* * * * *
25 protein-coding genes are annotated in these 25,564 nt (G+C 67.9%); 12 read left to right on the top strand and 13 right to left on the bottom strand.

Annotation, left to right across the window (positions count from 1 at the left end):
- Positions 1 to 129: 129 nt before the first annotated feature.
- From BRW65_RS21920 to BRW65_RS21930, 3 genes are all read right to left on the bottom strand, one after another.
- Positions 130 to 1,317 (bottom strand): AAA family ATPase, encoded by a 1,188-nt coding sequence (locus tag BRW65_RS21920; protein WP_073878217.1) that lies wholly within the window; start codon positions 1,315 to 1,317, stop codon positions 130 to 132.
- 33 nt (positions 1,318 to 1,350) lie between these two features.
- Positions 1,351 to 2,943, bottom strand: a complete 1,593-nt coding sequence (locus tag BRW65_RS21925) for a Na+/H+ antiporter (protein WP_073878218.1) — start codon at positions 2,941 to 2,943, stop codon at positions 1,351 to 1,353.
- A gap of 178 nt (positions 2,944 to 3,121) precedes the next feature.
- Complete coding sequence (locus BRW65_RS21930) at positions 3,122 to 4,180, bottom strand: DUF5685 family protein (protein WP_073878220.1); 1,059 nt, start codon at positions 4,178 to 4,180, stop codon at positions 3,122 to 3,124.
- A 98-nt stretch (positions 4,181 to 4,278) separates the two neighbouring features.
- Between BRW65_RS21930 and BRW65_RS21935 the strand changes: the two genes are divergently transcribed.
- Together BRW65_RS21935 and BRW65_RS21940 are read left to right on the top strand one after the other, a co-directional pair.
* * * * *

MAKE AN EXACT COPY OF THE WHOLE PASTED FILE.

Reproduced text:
25 protein-coding genes are annotated in these 25,564 nt (G+C 67.9%); 12 read left to right on the top strand and 13 right to left on the bottom strand.

Annotation, left to right across the window (positions count from 1 at the left end):
- Positions 1 to 129: 129 nt before the first annotated feature.
- From BRW65_RS21920 to BRW65_RS21930, 3 genes are all read right to left on the bottom strand, one after another.
- Positions 130 to 1,317 (bottom strand): AAA family ATPase, encoded by a 1,188-nt coding sequence (locus tag BRW65_RS21920; protein WP_073878217.1) that lies wholly within the window; start codon positions 1,315 to 1,317, stop codon positions 130 to 132.
- 33 nt (positions 1,318 to 1,350) lie between these two features.
- Positions 1,351 to 2,943, bottom strand: a complete 1,593-nt coding sequence (locus tag BRW65_RS21925) for a Na+/H+ antiporter (protein WP_073878218.1) — start codon at positions 2,941 to 2,943, stop codon at positions 1,351 to 1,353.
- A gap of 178 nt (positions 2,944 to 3,121) precedes the next feature.
- Complete coding sequence (locus BRW65_RS21930) at positions 3,122 to 4,180, bottom strand: DUF5685 family protein (protein WP_073878220.1); 1,059 nt, start codon at positions 4,178 to 4,180, stop codon at positions 3,122 to 3,124.
- A 98-nt stretch (positions 4,181 to 4,278) separates the two neighbouring features.
- Between BRW65_RS21930 and BRW65_RS21935 the strand changes: the two genes are divergently transcribed.
- Together BRW65_RS21935 and BRW65_RS21940 are read left to right on the top strand one after the other, a co-directional pair.